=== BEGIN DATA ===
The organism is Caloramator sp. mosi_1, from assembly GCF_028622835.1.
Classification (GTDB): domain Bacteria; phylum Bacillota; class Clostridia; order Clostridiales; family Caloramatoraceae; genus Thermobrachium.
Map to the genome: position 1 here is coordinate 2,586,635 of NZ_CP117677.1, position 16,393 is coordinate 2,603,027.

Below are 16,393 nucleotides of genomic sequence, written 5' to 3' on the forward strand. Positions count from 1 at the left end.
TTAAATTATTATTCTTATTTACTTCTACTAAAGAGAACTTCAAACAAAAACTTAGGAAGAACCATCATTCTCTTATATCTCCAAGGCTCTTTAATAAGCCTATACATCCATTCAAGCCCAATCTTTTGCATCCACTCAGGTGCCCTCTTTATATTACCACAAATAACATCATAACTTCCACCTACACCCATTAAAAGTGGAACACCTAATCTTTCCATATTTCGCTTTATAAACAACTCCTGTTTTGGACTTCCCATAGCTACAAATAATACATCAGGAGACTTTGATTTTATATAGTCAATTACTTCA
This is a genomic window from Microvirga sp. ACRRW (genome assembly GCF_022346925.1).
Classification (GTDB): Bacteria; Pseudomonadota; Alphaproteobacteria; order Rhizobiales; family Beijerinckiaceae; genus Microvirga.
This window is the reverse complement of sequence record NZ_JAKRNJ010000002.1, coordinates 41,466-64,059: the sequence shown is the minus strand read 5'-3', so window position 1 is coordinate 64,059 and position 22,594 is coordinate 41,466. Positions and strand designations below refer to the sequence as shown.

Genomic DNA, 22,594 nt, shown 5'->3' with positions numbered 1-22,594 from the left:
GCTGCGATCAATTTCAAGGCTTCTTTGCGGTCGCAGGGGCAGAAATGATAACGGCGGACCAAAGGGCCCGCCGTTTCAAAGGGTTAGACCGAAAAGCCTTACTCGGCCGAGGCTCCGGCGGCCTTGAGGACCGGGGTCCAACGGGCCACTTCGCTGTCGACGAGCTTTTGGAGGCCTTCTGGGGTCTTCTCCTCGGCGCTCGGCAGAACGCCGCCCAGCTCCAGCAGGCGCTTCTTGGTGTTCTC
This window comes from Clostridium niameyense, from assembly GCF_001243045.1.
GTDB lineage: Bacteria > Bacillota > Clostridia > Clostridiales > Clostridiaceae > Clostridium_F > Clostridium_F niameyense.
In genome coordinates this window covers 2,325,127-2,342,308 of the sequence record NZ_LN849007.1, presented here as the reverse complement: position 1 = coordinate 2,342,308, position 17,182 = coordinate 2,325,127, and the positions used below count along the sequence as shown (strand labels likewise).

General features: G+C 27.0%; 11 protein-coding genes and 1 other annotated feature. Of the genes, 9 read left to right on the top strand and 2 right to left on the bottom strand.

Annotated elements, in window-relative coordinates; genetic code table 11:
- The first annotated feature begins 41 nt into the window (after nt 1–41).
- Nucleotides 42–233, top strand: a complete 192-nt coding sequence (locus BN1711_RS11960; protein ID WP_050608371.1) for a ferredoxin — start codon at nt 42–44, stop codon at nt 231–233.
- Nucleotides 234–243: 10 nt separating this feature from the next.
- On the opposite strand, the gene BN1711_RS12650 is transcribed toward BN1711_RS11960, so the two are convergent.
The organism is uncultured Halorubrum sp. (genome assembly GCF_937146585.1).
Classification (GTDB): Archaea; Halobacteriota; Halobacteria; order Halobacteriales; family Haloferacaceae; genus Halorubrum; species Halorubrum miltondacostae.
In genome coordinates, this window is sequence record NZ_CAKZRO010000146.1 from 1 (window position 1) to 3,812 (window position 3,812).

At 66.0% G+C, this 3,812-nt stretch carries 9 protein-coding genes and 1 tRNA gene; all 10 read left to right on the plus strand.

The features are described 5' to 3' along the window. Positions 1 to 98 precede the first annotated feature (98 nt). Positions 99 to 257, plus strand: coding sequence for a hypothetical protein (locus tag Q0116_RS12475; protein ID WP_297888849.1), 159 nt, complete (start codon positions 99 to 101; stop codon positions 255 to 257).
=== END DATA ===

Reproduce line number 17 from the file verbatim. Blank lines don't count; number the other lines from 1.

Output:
- Nucleotides 42–233, top strand: a complete 192-nt coding sequence (locus BN1711_RS11960; protein ID WP_050608371.1) for a ferredoxin — start codon at nt 42–44, stop codon at nt 231–233.